Late night with Mr. Wells

Or, rather, a late night with Mr. Kaempffert, a name that Wells would just love.

And this man loved Wells. But he was very hard to find.

It began after midnight with an article I found that I wanted to use for my chapter of the Oxford Handbook on H. G. Wells. Wells is famously known to have written that human history is a race between education and catastrophe. In seeking interpretations other than the obvious, I came upon an article from 2017 by Jeffrey Di Leo entitled “Catastrophic Education: Saving the World with H. G. Wells”. In this article, he wrote:

Upon his death on 13 August 1946, the New York Times concluded his obituary with the claim that he was the greatest public teacher of his time.

This was cited to a (Slater 70), which was in Leo’s bibliography as

Salter, Arthur. (1980). Apostle of a World Society. In Hammond, J. R. (Ed.), H. G. Wells: Interviews and Recollections. Barnes and Noble Books.

So I go looking for Salter’s chapter, and neither it nor the book are online or in JSTOR, but I find it in the Internet Archive, not for download but only checkout. So I check it out and it’s kind of small and hard to read, and I want to keep it and file it. My screenshot to pdf skills being somewhat rusty, that took over half an hour, but I had it. It began with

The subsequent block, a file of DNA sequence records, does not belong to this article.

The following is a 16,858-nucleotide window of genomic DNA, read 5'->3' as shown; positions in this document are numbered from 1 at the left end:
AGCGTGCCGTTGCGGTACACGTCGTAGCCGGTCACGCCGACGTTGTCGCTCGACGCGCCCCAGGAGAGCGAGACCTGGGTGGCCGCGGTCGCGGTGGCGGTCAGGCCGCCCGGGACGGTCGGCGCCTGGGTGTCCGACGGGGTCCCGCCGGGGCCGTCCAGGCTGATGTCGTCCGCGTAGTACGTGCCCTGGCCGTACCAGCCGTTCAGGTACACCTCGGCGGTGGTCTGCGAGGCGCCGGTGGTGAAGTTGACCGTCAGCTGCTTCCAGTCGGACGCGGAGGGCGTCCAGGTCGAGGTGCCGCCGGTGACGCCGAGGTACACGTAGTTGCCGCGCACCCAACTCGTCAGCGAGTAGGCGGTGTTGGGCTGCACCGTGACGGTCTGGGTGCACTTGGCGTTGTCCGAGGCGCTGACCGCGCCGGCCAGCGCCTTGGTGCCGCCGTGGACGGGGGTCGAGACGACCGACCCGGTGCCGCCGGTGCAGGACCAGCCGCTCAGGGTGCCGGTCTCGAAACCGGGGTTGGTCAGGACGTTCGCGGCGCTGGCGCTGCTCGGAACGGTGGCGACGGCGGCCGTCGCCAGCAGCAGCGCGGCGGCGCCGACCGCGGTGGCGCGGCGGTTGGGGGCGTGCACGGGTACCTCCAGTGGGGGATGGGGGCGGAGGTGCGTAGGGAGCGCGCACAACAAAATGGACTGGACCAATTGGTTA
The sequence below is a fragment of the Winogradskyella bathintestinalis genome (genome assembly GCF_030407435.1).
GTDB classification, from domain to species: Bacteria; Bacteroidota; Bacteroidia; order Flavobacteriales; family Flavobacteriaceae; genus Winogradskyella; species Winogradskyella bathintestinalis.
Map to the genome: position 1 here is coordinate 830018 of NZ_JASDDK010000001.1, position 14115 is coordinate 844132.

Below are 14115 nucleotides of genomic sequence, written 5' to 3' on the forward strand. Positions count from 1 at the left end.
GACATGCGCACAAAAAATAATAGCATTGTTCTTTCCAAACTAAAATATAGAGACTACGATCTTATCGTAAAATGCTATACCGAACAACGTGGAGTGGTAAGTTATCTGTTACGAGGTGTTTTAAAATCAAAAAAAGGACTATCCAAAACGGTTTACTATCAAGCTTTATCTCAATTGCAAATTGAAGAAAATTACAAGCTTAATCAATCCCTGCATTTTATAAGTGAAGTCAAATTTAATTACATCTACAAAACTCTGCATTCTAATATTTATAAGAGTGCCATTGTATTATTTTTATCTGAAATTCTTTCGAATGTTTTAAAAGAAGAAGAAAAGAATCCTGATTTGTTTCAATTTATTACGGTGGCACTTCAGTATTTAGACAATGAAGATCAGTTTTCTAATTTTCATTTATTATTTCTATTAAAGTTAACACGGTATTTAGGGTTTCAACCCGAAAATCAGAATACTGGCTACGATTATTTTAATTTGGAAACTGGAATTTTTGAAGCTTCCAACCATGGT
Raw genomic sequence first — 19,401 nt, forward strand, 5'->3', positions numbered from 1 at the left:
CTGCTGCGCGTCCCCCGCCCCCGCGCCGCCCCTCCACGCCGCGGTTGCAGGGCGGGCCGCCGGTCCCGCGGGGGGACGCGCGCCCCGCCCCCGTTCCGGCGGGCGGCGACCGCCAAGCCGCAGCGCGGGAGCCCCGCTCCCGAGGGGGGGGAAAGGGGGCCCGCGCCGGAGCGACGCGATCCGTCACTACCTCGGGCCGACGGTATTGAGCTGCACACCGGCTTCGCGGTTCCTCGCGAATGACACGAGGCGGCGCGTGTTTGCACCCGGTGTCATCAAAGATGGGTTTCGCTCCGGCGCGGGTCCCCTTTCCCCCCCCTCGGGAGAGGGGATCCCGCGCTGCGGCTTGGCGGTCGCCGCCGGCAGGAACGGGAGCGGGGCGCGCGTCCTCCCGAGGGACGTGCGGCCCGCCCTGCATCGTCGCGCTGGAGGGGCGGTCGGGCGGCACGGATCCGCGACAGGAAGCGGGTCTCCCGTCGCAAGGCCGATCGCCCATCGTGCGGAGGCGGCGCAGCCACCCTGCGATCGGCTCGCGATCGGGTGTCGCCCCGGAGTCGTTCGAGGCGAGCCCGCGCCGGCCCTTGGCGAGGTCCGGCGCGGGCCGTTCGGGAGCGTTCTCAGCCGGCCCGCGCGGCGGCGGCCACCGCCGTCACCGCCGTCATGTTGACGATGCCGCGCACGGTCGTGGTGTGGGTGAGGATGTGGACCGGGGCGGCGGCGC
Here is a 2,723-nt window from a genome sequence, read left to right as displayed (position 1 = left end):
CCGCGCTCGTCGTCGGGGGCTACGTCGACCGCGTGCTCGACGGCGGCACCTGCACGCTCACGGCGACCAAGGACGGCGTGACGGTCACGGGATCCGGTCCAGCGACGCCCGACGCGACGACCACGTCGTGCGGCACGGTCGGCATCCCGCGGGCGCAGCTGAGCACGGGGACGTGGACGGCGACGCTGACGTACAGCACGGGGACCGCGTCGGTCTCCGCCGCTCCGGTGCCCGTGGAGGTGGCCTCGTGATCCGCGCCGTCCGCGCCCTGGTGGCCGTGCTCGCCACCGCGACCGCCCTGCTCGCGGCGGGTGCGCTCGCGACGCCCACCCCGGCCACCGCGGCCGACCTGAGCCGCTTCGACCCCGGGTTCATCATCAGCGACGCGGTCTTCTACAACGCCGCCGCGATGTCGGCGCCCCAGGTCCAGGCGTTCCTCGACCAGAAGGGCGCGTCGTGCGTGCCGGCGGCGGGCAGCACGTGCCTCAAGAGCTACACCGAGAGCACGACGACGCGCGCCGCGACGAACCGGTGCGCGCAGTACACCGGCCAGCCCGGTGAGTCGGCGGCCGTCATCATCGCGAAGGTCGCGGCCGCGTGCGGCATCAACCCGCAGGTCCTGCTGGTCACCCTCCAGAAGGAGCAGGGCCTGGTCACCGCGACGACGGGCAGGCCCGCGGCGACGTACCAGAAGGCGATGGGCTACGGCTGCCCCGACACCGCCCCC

The obituary leader on H. G. Wells in the New York Times concluded with the statement that he was the greatest public teacher of our time.

I plugged parts of the phrase into Google, and discovered that absolutely everyone who had used anything like this sentence had cited Salter.

An item in Modern Fiction Studies by Richard Costa, reviewing a book on Wells by John Reed, said:

…an anonymous New York Times editorial writer was right when, at the time of Wells’s death, he called him the “greatest public teacher of his time.”

I can only search Reed’s book online at Google Books, and only in a limited capacity. The phrases “public teacher” and “anonymous” yield no results.

Salter, unfortunately, had not cited the New York Times. Because I’m a historian, I wanted the primary source. I wasn’t there yet.

By now it was 2 a.m., and I kinda thought I should go to bed. But with a mystery unsolved? Perish the thought.

So naturally I search the New York Times for the day of his death (August 13, 1946) and find the obituary. There are two, one longer and one shorter, and neither has the quotation or anything like it. So where did Salter get it? I eat a few more fruit jellies and start searching for phrases at the New York Times archive, which luckily I can access as part-time faculty at the college.

It appears on August 25. It is not anonymous at all — it is an “In Memoriam” feature written by a Waldemar Kaempffert. It concludes with:

Anyone who is familiar with the vast output of Wells or only with the “Outline of History,” “Work,” “Wealth and Happiness of Mankind,” the “Anatomy of Frustration” and “Open Conspiracy” will probably agree that he was the greatest public teacher of his time.

This is hardly the resounding declaration claimed by everyone citing Salter, but at least it’s primary.

Other than not using the Oxford comma (and that may well be an editorial decision), Waldemar Kaempffert is unknown to me. But that’s a search for another day. Or night.